BACS ECR Prize

The 2021 BACS Early Career Researcher Prize (ECR) is now open for entries.

The British Association for Chinese Studies (BACS) invites early career researchers to submit an original research paper for consideration for the 2021 BACS Early Career Researcher Prize.

The research paper can be on any arts, humanities or social sciences topic on traditional or modern China, broadly conceived. All submissions must involve original research on China or Chinese language sources and engage with relevant academic literature in Chinese Studies.

Founded in 1976, BACS is a non-political organisation which aims to encourage and promote Chinese studies in the United Kingdom, in particular, by organising conferences, lectures, seminars and other appropriate activities, by disseminating information, and by encouraging co-operation among persons and organisations concerned with the study of China.

The British Association for Chinese Studies Early Career Researcher Prize, which is kindly supported by the Universities’ China Committee in London, was established in 2016 to:

  • stimulate new research in arts, humanities and social sciences on traditional and modern China;
  • recognise excellence in the field of Chinese Studies;
  • promote early career researchers in the field.

The prize

The winner will receive:

  • publication of the winning paper in the British Journal of Chinese Studies (BJoCS), subject to satisfactory revisions (where needed) according to peer review and judging panel recommendations;
  • a cash prize of £500;
  • mention on the BACS website and in the BACS Bulletin.

How to enter

Entries of between 7,000-10,000 words should be submitted through our journal online submission system. Please see here for details including style guide please visit: https://bjocs.site/index.php/bjocs/about/submissions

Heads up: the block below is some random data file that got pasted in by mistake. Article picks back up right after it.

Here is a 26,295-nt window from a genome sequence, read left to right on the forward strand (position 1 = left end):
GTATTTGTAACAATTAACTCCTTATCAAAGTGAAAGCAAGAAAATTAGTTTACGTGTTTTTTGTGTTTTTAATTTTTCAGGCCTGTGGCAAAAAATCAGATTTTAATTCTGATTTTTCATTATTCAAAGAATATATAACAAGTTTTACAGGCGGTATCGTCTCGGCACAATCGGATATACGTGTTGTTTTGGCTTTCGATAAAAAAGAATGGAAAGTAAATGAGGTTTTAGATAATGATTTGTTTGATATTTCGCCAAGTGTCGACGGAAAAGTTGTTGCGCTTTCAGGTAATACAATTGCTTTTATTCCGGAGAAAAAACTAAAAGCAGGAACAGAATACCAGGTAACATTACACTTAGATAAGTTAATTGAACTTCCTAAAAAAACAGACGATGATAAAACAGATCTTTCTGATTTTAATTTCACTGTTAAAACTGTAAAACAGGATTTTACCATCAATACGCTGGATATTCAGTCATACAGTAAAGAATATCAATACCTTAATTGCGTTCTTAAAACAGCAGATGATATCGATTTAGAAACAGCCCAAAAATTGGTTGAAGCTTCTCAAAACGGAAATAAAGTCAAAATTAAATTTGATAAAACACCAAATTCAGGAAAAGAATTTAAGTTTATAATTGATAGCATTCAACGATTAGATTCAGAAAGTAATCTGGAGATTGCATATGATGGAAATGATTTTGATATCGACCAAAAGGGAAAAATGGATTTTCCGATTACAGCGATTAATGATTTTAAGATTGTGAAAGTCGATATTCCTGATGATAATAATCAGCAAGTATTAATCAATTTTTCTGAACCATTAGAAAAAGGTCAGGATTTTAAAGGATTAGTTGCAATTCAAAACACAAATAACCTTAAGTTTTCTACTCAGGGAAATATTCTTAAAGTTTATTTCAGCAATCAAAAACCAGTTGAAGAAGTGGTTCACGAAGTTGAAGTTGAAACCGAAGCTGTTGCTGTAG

The message to the editors must clearly state that the paper is for the Early Career Researcher Prize 2021 and be accompanied by a letter from the entrant’s home institution confirming their status and/or a certificate confirming PhD award date.

All entries will go through anonymous peer review by a panel of judges consisting of established scholars in the field. The winner will be selected from all entries recommended for publication by the judges.

The deadline is midnight Friday 30 April 2021. 

Entrants should read the Competition Rules for full details of the terms and conditions of the prize. 

Any queries should be directed to BACS via Dr Jennifer Altehenger: jennifer.altehenger@history.ox.ac.uk


Previous Winners:

2019: Angela Becher. ‘The Digital Illusion: New Media Artists Exploring the Phenomenology of Space.’

2018:  Ros Holmes.  ‘Bad Citizens and Symbolic Subjects: Wang Jin, Zhou Tiehai and the Art of (In)Civility’.  Now published in the British Journal of Chinese Studies vol. 9, no. 2 (2019): 113-46.

2017:  Kailing Xie.  ‘Premarital Abortion, What is the Harm?  The Responsibilisation of Women’s Pregnancy among China’s “Privileged” Daughters’.  Now published in the Journal of the British Association for Chinese Studies, vol. 8, no. 1 (2018): 1-31.

2016:  Pamela Hunt.  ‘Drifting Through the Capital: “Floating” Migrants and Masculinity in Xu Zechen’s Fiction’.  Now published in the Journal of the British Association for Chinese Studies, vol. 6 (2016): 1-34.